Riding all-terrain-vehicles (ATVs) has become a popular activity, with over 10 million ATVs estimated to be in active use in the US. Although there has been a decline in ATV-related injuries in recent years, children younger than 12 years make up almost half of ATV-related head and neck injuries.
Head and Neck Injury Facts
- A recent study found an average of more than 11,000 children and teens treated for nonfatal ATV-related head and neck injuries annually in emergency departments – that’s approximately 31 children and teens injured each day.
- On an average weekend day during the warm weather months of April through September, 68 children and teens across the country will visit an emergency room for a non-fatal ATV-related head or neck injury.
- Being thrown off of an ATV is the most common mechanism of injury (30%), followed by crash (19%) and rollover (16%).
- Overall, broken bones and concussions/closed head injuries each account for approximately one-third of the injuries, but these proportions vary by age group.
- More than 15% of injured youth are admitted to a hospital.
- Riding on a roadway is especially dangerous. Children and teens who are injured on a street or highway are about 1.5 times more likely to be admitted to a hospital for their injury than those injured at other locations.
Injury Prevention Tips
- Maturity check: Children should be old enough to drive a car before they operate an ATV. Driving an ATV requires the same judgement and coordination of operating any other motor vehicle. Wait until your child is capable of making mature decisions behind the wheel before allowing them to drive an ATV.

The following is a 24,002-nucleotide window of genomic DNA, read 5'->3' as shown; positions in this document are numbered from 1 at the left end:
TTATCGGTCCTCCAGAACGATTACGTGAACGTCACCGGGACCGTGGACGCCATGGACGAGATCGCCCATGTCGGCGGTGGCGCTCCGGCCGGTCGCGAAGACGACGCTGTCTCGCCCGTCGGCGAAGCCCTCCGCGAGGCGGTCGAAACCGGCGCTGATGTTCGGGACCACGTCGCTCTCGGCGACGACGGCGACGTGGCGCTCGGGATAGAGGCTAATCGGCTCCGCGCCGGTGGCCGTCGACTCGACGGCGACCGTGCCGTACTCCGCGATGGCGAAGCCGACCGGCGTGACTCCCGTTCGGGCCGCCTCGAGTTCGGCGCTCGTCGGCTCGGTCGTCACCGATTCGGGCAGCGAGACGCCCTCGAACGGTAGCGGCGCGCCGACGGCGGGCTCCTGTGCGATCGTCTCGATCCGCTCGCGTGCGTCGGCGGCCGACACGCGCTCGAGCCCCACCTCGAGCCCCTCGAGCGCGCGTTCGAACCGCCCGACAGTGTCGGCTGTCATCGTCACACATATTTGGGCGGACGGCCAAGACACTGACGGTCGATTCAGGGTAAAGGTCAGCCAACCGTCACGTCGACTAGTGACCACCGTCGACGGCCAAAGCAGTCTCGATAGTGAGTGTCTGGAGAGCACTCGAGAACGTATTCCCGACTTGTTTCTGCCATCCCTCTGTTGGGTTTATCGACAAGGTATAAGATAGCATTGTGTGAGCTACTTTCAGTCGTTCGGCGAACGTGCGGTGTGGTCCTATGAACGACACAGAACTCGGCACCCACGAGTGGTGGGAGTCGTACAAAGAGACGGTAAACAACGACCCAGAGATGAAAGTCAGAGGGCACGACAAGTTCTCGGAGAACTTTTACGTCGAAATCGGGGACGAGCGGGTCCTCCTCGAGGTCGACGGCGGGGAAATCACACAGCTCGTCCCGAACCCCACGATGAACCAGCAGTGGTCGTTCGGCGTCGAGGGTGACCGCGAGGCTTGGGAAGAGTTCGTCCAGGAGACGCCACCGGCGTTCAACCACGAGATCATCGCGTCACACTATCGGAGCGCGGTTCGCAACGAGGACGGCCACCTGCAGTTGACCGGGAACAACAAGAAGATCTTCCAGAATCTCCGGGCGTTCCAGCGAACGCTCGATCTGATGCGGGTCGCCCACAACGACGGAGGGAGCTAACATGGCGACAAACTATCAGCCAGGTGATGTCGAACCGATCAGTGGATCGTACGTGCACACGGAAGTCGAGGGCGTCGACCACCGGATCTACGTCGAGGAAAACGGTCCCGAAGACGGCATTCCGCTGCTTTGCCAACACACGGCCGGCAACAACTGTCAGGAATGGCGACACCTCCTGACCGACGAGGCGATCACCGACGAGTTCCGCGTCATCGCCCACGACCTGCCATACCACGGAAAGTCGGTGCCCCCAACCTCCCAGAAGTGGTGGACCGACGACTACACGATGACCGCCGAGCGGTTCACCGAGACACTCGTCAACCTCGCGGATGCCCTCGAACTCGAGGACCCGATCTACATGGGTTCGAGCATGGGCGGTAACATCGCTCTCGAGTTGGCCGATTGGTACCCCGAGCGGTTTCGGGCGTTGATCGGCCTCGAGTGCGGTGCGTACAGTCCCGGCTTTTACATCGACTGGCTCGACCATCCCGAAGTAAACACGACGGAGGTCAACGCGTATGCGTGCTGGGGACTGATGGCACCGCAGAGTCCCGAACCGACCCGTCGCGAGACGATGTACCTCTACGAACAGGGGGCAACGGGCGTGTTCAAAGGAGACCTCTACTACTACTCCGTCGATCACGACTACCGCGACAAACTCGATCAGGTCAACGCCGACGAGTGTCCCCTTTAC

- Single rider: Most ATVs are designed for one person – the driver. Passengers can make ATVs unstable and hard to control. Multiple people on the ATV puts both the driver and the passenger at increased risk of injury.
- Wear a helmet: A properly fitting helmet designed for motorcycle (not bicycle) use must be worn when riding at ATV. Helmets should have safety visors or face shields for eye protection. Sturdy closed-toe shoes (not flip flops) are recommended too. Other recommended safety gear includes long pants, long sleeves, goggles (if helmet doesn't have eye protection), and gloves.
- Good visibility: Do not operate in the dark or other situations where there is poor visibility of surroundings.
- Stay off roads: ATVs are designed for off-road use. Use on streets, highways, and other roadways is not recommended. Children and teens who were injured on a road or highway were about 1.5 times more likely to be admitted to a hospital for their injuries than those injured at other locations.
Additional All-Terrain Vehicles (ATVs) Resources
- Nonfatal All-Terrain Vehicle-Related Head and Neck Injuries to Children Treated in United States Emergency Departments
- Ohio ATV Safety
- Report - June 2006
- Center for Injury Research and Policy Calls for Swift Government Response to Escalating ATV Safety Crisis
- Press Release - September 2003